Amos versatility is just what the doctor ordered for Wales

Hallam Amos has a neuroscience degree and he could be a junior doctor in three years’ time – but his immediate aim is prescribing World Cup success for Wales.

And the Cardiff Blues back might have a double role to play when Wales complete their Pool D schedule against Uruguay in Kumamoto on Sunday.

Amos will start on the wing, yet he could end up as fly-half.

Hallam Amos will likely provide back-up to fly-half Rhys Patchell
Hallam Amos (pictured) will likely provide back-up to fly-half Rhys Patchell (Andrew Matthews/PA)

Rhys Patchell is the solitary recognised number 10 in Wales’ matchday 23, suggesting a possibly busy afternoon for the versatile Amos.

“‘Gats’ (Wales head coach Warren Gatland) has said we’ve got a few options there this weekend. I am happy to step in if needs be,” Amos said.

“Because you have your hands on the ball early and have a chance to scan, it (fly-half) is a great place to play when teams are fatigued.

“As wings, we are given licence to get in at first receiver. It’s a number on your back in the backs, and you come accustomed to playing across the park.

FIRST LOOK 🔴 Justin Tipuric will captain Wales against Uruguay this Sunday in #RWCKumamoto Braint i'r blaenasgellwr sy'n arwain Cymru am y tro gyntaf.

— Welsh Rugby Union 🏉 (@WelshRugbyUnion) October 11, 2019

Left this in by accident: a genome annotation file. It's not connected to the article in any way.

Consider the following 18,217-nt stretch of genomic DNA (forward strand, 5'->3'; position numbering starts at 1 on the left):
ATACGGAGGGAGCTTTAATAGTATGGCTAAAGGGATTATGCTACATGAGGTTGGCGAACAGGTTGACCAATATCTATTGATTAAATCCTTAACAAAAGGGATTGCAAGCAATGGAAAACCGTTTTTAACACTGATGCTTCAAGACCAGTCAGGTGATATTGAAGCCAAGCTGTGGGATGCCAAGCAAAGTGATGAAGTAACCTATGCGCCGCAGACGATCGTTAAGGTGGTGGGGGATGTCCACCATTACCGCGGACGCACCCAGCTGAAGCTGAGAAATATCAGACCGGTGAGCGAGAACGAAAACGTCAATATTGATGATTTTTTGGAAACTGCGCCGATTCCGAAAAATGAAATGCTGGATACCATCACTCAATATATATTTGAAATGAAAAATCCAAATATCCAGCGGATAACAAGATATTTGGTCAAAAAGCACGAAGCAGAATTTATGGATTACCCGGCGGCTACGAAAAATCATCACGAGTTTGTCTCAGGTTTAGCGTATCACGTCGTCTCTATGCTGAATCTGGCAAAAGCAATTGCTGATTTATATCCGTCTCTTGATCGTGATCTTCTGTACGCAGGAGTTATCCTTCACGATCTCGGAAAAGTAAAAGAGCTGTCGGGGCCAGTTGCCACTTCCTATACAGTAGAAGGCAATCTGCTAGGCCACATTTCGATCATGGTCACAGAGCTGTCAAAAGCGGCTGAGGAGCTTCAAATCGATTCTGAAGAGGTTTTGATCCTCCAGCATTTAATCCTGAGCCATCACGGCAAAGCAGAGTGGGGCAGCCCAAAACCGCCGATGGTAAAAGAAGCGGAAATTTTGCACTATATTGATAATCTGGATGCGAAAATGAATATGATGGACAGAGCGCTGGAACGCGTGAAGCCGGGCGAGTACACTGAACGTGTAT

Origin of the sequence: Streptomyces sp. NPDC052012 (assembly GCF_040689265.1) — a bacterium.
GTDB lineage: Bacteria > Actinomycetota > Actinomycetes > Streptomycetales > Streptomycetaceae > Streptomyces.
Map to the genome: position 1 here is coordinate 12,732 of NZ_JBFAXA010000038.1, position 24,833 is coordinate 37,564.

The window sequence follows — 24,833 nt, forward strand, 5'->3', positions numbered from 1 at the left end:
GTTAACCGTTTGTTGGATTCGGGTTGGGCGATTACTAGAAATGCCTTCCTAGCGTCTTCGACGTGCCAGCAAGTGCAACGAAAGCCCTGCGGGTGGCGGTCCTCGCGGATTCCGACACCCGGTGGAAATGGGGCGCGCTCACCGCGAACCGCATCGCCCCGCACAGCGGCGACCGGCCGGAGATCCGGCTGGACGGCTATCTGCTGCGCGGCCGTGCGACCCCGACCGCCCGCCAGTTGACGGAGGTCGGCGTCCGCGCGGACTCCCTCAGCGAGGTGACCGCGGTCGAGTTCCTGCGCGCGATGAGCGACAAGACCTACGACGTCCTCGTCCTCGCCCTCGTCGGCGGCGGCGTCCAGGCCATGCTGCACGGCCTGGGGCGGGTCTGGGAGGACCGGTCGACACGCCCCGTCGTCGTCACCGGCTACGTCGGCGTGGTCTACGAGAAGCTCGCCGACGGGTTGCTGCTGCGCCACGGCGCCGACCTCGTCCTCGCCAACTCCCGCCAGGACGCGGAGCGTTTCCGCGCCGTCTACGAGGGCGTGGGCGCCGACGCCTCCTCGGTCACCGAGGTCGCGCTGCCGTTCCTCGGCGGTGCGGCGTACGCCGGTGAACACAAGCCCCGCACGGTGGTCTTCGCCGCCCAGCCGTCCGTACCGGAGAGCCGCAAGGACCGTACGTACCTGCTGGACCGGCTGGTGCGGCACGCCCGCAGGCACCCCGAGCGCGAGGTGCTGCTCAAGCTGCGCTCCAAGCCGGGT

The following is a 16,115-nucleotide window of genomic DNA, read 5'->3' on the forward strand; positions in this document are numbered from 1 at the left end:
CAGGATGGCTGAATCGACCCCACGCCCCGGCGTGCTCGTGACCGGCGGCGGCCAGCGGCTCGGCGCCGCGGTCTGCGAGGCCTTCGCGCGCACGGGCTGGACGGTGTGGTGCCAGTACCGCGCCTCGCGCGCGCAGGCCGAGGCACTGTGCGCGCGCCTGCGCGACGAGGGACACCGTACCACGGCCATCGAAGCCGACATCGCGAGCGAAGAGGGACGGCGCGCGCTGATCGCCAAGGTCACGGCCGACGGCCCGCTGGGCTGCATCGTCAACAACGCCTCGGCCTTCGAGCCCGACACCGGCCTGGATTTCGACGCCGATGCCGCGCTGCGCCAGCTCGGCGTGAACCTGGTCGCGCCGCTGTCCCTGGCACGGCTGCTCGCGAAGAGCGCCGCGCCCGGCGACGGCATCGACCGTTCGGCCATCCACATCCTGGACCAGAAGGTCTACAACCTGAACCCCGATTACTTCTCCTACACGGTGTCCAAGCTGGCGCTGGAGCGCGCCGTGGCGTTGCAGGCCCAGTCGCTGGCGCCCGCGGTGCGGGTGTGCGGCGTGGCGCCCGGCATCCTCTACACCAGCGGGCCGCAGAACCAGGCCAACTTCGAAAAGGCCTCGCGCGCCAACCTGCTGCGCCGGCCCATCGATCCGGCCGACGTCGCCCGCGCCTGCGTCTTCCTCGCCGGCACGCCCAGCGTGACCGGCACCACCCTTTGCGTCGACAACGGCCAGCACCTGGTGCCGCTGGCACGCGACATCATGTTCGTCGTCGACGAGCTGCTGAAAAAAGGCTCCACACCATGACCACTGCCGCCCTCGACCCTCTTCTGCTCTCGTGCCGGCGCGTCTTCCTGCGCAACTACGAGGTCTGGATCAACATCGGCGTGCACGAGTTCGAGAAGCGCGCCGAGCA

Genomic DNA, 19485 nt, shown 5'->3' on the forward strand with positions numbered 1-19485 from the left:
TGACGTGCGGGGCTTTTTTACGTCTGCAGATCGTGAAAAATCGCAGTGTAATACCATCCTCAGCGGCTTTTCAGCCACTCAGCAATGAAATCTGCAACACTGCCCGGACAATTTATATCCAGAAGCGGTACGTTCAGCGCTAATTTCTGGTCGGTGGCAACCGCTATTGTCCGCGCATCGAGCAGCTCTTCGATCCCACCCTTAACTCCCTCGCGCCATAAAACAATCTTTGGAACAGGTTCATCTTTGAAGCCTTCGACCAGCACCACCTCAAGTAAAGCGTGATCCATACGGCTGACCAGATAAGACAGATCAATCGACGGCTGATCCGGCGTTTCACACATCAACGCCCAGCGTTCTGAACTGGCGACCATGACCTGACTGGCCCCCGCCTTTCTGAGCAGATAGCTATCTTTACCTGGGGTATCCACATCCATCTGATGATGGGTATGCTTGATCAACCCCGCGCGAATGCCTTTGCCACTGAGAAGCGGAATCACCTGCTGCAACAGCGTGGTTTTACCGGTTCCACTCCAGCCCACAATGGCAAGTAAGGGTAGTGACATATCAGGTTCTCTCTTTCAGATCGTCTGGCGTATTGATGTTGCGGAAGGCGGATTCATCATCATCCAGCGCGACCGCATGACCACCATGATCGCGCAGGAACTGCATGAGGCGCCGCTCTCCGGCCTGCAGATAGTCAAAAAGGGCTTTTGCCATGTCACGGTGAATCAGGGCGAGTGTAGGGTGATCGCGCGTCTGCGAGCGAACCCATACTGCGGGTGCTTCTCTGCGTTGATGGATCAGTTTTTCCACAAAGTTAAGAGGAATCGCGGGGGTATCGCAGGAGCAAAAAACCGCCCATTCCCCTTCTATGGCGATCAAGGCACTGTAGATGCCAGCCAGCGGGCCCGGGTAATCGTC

“As soon as the first phase is done, you often find yourself at first receiver anyway.”

Away from rugby, 25-year-old Amos continues to build promising career options.

“I did a neuroscience degree last year from which I have now graduated, so I have that, and my bachelor of science degree, and I have three years left of medicine to do,” he added.

“Six years down, three to go, and that will be my medical degree done, when I will have a decision to make – whether to do what Jamie (former Wales centre Jamie Roberts) has done and carry on with the rugby, or go into being a junior doctor.

Jamie Roberts is also a qualified doctor
Jamie Roberts is also a qualified doctor (David Davies/PA)

“I am thinking surgical, but a lot of people have preconceptions about stuff in medical school, and then when you get into being a junior doctor you have two years of four-month rotations, which is when most people work out what they want to do.

“My mates who I started university with and lived with are now in Manchester or London doing their junior doctor years, where often they formulate that decision, so I will not take anything off the table massively, but surgery is the sort of route I would like to go down.”

Amos has won 20 Wales caps, but that figure would probably have been higher had it not been for a number of injuries.

“Injuries are frustrating,” he added. “There have been times in my career where I have had a few games and then taken a knock.

Amos has struggled with injuries during his Wales career
Amos has struggled with injuries during his Wales career (David Davies/PA)

“I have just turned 25 and had four shoulder operations, dislocated elbows, ankles, and yet I still have a few caps to my name. Hopefully, I will have a good run now.

“Touch wood, you don’t want to talk about it, but I am feeling more robust now than when I first came on the scene. It’s just getting that opportunity and putting your name out there for a run of games.”

Victory for Wales on Sunday would see them win Pool D and book a quarter-final appointment with France in eight days’ time.

And a fourth pool success in a row would confirm Wales’ best performance in a World Cup group phase since the inaugural tournament 32 years ago.

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